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TET-dependent regulation of retrotransposable elements in mouse embryonic stem cells

Overview of attention for article published in Genome Biology (Online Edition), November 2016
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About this Attention Score

  • In the top 5% of all research outputs scored by Altmetric
  • High Attention Score compared to outputs of the same age (93rd percentile)
  • Good Attention Score compared to outputs of the same age and source (73rd percentile)

Mentioned by

news
1 news outlet
blogs
1 blog
twitter
30 tweeters
facebook
1 Facebook page

Citations

dimensions_citation
50 Dimensions

Readers on

mendeley
119 Mendeley
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Title
TET-dependent regulation of retrotransposable elements in mouse embryonic stem cells
Published in
Genome Biology (Online Edition), November 2016
DOI 10.1186/s13059-016-1096-8
Pubmed ID
Authors

Lorenzo de la Rica, Özgen Deniz, Kevin C. L. Cheng, Christopher D. Todd, Cristina Cruz, Jonathan Houseley, Miguel R. Branco

Abstract

Ten-eleven translocation (TET) enzymes oxidise DNA methylation as part of an active demethylation pathway. Despite extensive research into the role of TETs in genome regulation, little is known about their effect on transposable elements (TEs), which make up nearly half of the mouse and human genomes. Epigenetic mechanisms controlling TEs have the potential to affect their mobility and to drive the co-adoption of TEs for the benefit of the host. We performed a detailed investigation of the role of TET enzymes in the regulation of TEs in mouse embryonic stem cells (ESCs). We find that TET1 and TET2 bind multiple TE classes that harbour a variety of epigenetic signatures indicative of different functional roles. TETs co-bind with pluripotency factors to enhancer-like TEs that interact with highly expressed genes in ESCs whose expression is partly maintained by TET2-mediated DNA demethylation. TETs and 5-hydroxymethylcytosine (5hmC) are also strongly enriched at the 5' UTR of full-length, evolutionarily young LINE-1 elements, a pattern that is conserved in human ESCs. TETs drive LINE-1 demethylation, but surprisingly, LINE-1s are kept repressed through additional TET-dependent activities. We find that the SIN3A co-repressive complex binds to LINE-1s, ensuring their repression in a TET1-dependent manner. Our data implicate TET enzymes in the evolutionary dynamics of TEs, both in the context of exaptation processes and of retrotransposition control. The dual role of TET action on LINE-1s may reflect the evolutionary battle between TEs and the host.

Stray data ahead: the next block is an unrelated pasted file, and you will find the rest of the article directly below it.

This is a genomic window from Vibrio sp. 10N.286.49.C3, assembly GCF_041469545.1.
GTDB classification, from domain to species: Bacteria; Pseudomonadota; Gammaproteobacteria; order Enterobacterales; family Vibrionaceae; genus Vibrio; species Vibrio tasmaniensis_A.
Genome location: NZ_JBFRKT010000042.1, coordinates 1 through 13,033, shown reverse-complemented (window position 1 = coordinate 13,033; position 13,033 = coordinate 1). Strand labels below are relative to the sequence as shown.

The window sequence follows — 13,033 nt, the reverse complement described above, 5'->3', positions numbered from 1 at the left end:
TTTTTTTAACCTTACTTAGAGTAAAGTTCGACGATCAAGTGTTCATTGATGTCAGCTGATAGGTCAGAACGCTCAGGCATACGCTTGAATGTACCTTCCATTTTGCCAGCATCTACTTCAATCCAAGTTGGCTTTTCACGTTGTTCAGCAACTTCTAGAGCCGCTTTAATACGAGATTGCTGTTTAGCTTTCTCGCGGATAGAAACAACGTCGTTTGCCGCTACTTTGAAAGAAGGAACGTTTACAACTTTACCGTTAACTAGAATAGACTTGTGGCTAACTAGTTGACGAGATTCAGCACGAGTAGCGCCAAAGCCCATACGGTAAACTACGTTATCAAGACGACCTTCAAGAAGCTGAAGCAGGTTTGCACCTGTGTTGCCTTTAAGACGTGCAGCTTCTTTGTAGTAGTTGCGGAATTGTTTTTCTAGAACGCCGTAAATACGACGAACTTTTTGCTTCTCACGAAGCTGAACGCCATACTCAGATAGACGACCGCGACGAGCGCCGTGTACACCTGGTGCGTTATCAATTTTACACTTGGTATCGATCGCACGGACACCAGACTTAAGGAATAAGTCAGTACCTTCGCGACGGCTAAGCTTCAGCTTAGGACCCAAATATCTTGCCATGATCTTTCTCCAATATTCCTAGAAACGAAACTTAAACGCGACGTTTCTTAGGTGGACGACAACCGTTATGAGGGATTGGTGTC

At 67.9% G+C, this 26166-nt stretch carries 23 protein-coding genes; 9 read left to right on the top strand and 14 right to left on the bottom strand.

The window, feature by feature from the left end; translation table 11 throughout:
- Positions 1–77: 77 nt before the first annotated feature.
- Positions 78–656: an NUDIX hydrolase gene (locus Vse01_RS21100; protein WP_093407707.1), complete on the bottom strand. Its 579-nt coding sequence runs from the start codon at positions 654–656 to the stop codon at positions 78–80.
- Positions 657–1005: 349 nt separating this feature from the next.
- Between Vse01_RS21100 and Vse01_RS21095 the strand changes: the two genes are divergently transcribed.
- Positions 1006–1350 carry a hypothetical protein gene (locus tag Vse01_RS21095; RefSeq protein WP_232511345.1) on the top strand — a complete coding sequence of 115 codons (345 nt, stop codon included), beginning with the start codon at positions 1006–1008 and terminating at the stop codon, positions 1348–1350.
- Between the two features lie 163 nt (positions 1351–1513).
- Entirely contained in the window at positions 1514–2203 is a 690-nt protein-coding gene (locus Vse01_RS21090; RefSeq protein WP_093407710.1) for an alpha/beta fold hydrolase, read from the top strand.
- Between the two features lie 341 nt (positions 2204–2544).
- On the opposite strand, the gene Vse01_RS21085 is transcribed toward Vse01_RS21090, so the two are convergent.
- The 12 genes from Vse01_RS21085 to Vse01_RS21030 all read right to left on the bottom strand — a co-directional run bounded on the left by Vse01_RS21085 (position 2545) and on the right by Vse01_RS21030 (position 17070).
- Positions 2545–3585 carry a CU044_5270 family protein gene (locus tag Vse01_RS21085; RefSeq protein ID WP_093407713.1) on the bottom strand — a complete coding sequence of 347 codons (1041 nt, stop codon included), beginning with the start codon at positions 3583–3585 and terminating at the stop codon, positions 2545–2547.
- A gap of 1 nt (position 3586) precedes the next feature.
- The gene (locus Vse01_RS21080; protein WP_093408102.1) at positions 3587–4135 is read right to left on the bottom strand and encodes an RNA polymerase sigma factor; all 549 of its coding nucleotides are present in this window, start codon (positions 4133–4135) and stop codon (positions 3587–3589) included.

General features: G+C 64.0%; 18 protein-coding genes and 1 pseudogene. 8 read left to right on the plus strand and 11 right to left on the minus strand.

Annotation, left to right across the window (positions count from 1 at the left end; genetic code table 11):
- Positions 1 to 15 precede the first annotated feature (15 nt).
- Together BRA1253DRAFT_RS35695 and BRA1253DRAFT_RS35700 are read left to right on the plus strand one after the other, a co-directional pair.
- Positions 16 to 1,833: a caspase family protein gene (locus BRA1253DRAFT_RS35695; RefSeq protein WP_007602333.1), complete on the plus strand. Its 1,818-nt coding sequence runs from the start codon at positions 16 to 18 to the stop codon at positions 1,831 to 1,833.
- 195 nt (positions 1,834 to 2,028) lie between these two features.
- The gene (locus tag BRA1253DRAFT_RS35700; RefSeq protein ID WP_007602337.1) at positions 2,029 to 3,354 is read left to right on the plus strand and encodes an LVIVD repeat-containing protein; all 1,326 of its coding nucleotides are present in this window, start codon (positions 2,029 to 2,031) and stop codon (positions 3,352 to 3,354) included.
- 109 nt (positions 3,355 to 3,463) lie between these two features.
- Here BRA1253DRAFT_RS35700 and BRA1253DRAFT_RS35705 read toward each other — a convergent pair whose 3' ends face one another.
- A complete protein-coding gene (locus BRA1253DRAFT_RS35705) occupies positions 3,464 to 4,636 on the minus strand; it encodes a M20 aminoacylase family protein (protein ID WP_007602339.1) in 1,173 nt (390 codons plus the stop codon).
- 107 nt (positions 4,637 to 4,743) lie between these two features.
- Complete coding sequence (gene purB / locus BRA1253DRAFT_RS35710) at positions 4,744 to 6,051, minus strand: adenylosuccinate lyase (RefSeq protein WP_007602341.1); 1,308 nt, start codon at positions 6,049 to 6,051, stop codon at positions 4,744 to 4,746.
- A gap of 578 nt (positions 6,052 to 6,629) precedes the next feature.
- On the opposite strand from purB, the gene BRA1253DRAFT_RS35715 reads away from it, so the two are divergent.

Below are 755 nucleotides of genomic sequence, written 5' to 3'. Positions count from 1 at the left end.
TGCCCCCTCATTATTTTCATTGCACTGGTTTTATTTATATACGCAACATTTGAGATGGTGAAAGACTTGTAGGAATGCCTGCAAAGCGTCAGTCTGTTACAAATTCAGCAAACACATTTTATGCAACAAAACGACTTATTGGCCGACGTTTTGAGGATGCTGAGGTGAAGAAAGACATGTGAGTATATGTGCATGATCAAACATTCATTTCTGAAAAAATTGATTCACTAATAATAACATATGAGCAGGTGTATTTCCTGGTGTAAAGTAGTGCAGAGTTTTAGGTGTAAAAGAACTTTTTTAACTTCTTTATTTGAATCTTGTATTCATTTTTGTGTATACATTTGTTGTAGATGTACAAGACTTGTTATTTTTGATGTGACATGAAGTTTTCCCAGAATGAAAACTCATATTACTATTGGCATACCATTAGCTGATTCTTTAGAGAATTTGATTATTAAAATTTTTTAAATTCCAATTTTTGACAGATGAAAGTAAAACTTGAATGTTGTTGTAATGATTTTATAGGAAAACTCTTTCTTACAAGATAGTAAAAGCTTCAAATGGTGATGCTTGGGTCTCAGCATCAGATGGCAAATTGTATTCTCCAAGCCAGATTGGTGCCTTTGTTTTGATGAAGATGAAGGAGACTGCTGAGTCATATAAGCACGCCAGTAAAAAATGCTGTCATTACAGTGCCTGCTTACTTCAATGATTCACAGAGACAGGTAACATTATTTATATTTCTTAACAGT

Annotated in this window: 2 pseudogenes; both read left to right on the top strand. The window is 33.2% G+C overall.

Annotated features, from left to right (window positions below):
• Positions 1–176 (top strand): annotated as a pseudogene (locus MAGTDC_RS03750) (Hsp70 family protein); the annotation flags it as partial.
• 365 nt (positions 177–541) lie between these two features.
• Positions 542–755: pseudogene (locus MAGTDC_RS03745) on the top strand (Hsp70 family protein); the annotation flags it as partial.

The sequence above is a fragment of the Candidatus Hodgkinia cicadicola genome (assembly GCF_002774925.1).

Twitter Demographics

The data shown below were collected from the profiles of 30 tweeters who shared this research output. Click here to find out more about how the information was compiled.

Mendeley readers

The data shown below were compiled from readership statistics for 119 Mendeley readers of this research output. Click here to see the associated Mendeley record.

Geographical breakdown

Country Count As %
Canada 1 <1%
Unknown 118 99%

Demographic breakdown

Readers by professional status Count As %
Student > Ph. D. Student 30 25%
Researcher 26 22%
Student > Master 18 15%
Student > Bachelor 11 9%
Student > Doctoral Student 6 5%
Other 19 16%
Unknown 9 8%
Readers by discipline Count As %
Biochemistry, Genetics and Molecular Biology 54 45%
Agricultural and Biological Sciences 38 32%
Medicine and Dentistry 8 7%
Computer Science 2 2%
Arts and Humanities 1 <1%
Other 2 2%
Unknown 14 12%

Attention Score in Context

This research output has an Altmetric Attention Score of 31. This is our high-level measure of the quality and quantity of online attention that it has received. This Attention Score, as well as the ranking and number of research outputs shown below, was calculated when the research output was last mentioned on 15 June 2020.
All research outputs
#818,499
of 17,960,381 outputs
Outputs from Genome Biology (Online Edition)
#738
of 3,685 outputs
Outputs of similar age
#25,273
of 400,277 outputs
Outputs of similar age from Genome Biology (Online Edition)
#70
of 261 outputs
Altmetric has tracked 17,960,381 research outputs across all sources so far. Compared to these this one has done particularly well and is in the 95th percentile: it's in the top 5% of all research outputs ever tracked by Altmetric.
So far Altmetric has tracked 3,685 research outputs from this source. They typically receive a lot more attention than average, with a mean Attention Score of 26.7. This one has done well, scoring higher than 79% of its peers.
Older research outputs will score higher simply because they've had more time to accumulate mentions. To account for age we can compare this Altmetric Attention Score to the 400,277 tracked outputs that were published within six weeks on either side of this one in any source. This one has done particularly well, scoring higher than 93% of its contemporaries.
We're also able to compare this research output to 261 others from the same source and published within six weeks on either side of this one. This one has gotten more attention than average, scoring higher than 73% of its contemporaries.